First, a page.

There’s East Coast (Moog), there’s West Coast (Buchla) … and then there’s much further East. Roland’s SYSTEM-500 descends from the Japanese modular tradition. Now we have the details of their latest Eurorack renditions.
The SYSTEM-500 continues the collaboration between Roland and Portland, Oregon-based boutique maker Malekko Heavy Industry. CDM broke the story (at least in English) when the SYSTEM-500 made a cameo at an event in Berlin.
The other important thing to know is that Roland has taken some of the inspiration for the design of these modules from its early 80s SYSTEM-100M (which in turn drew from the 70s SYSTEM-100). They’re not reissues and they’re not copies – but they do take some sonic features and the interface approach from those modules. With much of the boutique community drawing from Buchla and Moog, this means Roland is a little different. At the same time, since they aren’t slavish recreations (except giving you the SH-5 filter, for instance), you get a slightly more up-to-date take on what these things are about and who they’re for.
Cost: US$399.99 street
The pitch: A place to get started
What it is: It’s an all-in-one synth module – basically three modules in one to get you started with a single voice. You get an oscillator, a filter, and an amplitude envelope. The idea is to give you a single module that gets your modular started. You could actually bolt this into a rack and get started – it takes inputs and outputs line output so you could hear what you’re doing. And while there are competing modules that do the same, this one is pretty economical, and it comes from Roland’s own heritage – it’s modeled on the early 1980s 100m Roland synth, which also had the goal of being a starter synth.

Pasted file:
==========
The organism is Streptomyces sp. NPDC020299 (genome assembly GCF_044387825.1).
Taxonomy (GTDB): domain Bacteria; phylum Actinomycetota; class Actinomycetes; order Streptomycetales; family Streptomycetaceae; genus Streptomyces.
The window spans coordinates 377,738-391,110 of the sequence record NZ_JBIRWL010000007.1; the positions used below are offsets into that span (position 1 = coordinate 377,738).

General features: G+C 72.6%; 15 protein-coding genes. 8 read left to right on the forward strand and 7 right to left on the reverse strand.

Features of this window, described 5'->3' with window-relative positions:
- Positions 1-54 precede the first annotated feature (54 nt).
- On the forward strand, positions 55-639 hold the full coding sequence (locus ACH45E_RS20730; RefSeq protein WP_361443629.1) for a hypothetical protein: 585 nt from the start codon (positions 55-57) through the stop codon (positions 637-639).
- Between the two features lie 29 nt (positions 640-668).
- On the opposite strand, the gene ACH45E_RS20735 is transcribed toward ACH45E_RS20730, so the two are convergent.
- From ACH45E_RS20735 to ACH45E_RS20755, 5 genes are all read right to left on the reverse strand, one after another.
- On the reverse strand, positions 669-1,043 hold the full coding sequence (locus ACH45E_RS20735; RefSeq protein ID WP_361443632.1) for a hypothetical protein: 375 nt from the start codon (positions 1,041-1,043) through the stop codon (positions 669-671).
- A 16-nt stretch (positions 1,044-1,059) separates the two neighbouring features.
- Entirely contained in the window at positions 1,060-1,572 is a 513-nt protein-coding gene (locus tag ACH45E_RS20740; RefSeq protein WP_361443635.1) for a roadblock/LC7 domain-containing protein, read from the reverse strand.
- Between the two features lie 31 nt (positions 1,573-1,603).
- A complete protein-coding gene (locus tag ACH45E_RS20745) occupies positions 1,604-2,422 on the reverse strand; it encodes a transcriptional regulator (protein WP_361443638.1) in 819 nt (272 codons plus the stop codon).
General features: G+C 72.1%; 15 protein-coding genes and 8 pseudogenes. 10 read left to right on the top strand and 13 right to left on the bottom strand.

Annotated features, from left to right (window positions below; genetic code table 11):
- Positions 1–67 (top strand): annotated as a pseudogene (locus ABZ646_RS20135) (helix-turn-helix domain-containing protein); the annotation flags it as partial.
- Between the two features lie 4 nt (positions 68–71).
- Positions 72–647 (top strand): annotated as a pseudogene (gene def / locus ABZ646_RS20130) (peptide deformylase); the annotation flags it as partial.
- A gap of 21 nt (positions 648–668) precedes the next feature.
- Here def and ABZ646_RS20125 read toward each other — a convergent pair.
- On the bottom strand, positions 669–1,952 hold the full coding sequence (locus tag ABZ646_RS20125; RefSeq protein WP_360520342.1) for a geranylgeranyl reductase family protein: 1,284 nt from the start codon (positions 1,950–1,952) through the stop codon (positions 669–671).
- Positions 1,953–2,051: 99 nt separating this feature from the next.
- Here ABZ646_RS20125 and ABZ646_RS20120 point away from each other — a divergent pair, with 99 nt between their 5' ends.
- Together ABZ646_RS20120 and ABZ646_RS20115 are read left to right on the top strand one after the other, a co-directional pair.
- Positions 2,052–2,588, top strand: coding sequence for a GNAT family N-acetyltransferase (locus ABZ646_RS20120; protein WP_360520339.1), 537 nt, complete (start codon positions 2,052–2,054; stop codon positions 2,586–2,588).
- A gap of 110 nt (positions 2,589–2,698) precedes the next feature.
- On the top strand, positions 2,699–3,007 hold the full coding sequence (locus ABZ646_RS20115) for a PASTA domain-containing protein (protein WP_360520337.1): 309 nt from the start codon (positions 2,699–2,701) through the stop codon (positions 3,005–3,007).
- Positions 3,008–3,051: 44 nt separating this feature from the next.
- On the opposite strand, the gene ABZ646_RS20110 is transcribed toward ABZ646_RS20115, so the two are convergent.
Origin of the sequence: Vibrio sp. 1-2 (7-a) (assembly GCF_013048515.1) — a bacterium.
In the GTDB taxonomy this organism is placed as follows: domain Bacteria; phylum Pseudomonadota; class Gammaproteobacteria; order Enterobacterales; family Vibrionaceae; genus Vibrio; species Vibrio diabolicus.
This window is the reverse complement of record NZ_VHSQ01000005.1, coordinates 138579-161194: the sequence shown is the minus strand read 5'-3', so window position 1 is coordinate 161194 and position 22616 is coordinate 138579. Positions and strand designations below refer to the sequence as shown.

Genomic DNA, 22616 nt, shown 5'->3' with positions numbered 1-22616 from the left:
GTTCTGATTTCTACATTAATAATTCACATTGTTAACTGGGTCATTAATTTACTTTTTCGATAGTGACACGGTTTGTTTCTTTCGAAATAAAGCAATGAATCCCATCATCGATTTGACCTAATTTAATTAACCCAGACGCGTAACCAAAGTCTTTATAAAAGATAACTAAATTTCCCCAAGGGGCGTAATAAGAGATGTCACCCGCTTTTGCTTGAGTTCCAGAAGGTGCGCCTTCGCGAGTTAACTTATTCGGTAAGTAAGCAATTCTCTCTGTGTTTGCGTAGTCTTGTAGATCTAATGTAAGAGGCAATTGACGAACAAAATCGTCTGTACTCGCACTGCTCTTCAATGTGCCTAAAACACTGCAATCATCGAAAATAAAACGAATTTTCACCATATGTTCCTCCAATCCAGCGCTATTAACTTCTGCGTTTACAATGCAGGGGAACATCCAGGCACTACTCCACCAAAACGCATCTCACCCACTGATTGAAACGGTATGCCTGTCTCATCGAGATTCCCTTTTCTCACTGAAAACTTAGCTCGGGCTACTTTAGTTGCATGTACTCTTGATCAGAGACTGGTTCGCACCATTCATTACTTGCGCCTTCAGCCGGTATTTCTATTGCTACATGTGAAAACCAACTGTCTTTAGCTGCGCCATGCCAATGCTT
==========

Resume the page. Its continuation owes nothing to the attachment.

The pitch: A modulation source
What it is: It’s modulation in a box. Think ring modulation, waveforms, an LFO, noise, and portamento you can route into your other modules. This one is also 100m-based.
The pitch: A mixer in a module
What it is: The 531 also draws from the 100m history, but the important thing is really that it’s more of a conventional mixer in modular form. Now, part of the appeal of Eurorack is frankly that it is esoteric – but musicians at some point may expect mixers to behave more like mixers. So while you do get some voltage control (for panning), the appeal to me of the 531 is that it has, like, mixer faders and pan pots you can easily reach out and grab. There are even LED meters so you can see what you’re doing.
Oh, and you can plug line and mic level inputs here, too, so you can combine instruments and voice easily. Roland promises “boutique-quality,” “high-fidelity,” “low-noise” circuitry on this unit, which I take to mean it doesn’t suck. And the mic pre can be pushed into “pleasing overdrive.”
The pitch: The signature Roland filter from the SH-5
The SH-5 is
a Chinese maritime patrol amphibious aircraft — wait. Sorry, wrong link. The Roland SH-5 was the 1976 classic of roughly the same generation as the SYSTEM-100 modules. Just as Moog made the Minimoog as an all-in-one keyboard monosynth with features of its modular system, so Roland made the SH-5 as its ready-to-play keyboard. And the SH-5 might be a household name with casual synth enthusiasts today, had Roland not eclipsed their own legacy with better-known 80s offerings like the SH-101 and TB-303.
But here’s the important bit: while a lot of modules have filter circuitry modeled on a Moog ladder filter or other well-known filter designs, the SH-5 has its own sound. It’s part multi-mode filter, part bandpass filter … which is to say, it really growls.
Growl how? Like this:
The 505 has no particularly fancy features. It’s just a straightforward, great-sounding filter. But it could be either the complement to the offerings above, or – for people who already have invested heavily in modular – it might be the one module you grab out of this lineup, just to add a bit of Roland sound to your rack. Just get ready to shove a fader up and down instead of twist a knob, because Roland likes vertical faders.
And we close with this image, which demonstrates that… uh… maybe the photo department needs to buy some shorter cables. (Looks impressive, though. Also, for some reason I either want a big bowl of ramen or a bag of Red Vines – or both.)